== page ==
[Haskell] Impredicative Types?
daanleijen at xs4all.nl
Wed Feb 18 14:43:24 EST 2004
On Tue, 17 Feb 2004 14:40:18 -0800, Ashley Yakeley <ashley at semantic.org> wrote:
> Ben Rudiak-Gould <benrg at dark.darkweb.com> wrote:
>> > Bear in mind you can't even write IO (forall t. whatever) in Haskell.
>> True, but why is this? Is there a deep reason why we can use nested
>> foralls as the arguments to (->), but not as the arguments to any other
>> type constructor?
> Apparently it makes type-checking Very Very Hard. Simon PJ may have
> explained it to me ("impredicative", he called it), but I don't remember
Whenever you instantiate type variables with type schemes, you are impredicative.
Impredicative instantiation makes type checking (much) harder -- without extra
constraints, you don't even have principal types. i.e.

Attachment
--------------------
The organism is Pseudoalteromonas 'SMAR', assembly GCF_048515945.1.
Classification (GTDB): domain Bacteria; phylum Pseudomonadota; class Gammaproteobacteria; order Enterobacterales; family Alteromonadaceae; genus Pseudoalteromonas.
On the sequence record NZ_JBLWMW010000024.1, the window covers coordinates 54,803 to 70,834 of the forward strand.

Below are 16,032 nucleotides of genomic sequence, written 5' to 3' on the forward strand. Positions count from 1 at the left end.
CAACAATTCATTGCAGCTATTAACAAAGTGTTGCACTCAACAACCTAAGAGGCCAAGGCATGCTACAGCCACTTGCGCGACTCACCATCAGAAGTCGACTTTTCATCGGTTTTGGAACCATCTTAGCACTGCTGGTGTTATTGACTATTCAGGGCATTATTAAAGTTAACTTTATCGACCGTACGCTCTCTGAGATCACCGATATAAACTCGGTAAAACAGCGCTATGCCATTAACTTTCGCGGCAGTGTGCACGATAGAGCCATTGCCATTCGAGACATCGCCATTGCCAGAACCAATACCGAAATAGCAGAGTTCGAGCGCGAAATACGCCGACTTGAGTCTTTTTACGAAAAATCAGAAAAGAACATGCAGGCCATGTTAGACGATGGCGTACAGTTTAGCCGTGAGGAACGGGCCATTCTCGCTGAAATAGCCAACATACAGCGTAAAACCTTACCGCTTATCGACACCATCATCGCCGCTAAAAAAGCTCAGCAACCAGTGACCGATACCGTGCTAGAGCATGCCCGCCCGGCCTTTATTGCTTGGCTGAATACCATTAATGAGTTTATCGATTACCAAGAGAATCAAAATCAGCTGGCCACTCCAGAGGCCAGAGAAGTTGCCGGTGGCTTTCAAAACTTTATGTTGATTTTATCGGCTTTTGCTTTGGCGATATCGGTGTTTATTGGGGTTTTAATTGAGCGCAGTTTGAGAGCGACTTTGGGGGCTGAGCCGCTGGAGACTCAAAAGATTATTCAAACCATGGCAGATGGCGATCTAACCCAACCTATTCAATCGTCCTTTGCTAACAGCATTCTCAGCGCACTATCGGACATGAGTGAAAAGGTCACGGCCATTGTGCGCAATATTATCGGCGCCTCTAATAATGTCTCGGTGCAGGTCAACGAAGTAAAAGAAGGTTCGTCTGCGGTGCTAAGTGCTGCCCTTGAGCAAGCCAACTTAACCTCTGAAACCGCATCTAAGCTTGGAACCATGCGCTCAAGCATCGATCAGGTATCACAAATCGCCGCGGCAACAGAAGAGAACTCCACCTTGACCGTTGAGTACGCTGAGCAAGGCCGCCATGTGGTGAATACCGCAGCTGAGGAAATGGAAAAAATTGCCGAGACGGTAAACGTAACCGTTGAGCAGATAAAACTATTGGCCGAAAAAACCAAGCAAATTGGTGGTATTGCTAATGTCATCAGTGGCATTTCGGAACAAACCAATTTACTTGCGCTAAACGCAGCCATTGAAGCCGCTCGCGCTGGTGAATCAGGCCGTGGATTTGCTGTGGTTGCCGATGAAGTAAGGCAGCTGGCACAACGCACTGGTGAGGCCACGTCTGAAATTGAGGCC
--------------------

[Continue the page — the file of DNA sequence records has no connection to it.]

choose :: a -> a -> a
choose x y = x
What is the type of "choose id" if your system is impredicative?
Either "forall a. (a -> a) -> (a -> a)" or "(forall a. a->a) -> (forall a. a->a)"
Note that neither of these types subsumes the other.
This is why MLF adds extra constraints which enables them to give a principle
type to this expression. (namely: forall a. (a >= forall a. a -> a) => a -> a)
Anyway, Ben Rudiak's particular case, namely instantiating arguments of a
type with type schemes, is difficult due to another problem. It is very
hard to know whether an argument to a type is used contra-variantly or co-variantly
(or both, or not at all). This means that we can't do a proper subsumption
check on type schemes. i.e.
data Contra a = Contra (a -> Int)
data Co a = Co (Int -> a)
data None a = None
data Both a = Contra (a -> Int) | Co a
In this case it may seem trivial to infer the contra/co variance of the argument
but try this with some type constructors as arguments :-) In a particular case
one can give type rules of course, for example for tuples or the IO monad.
All the best,
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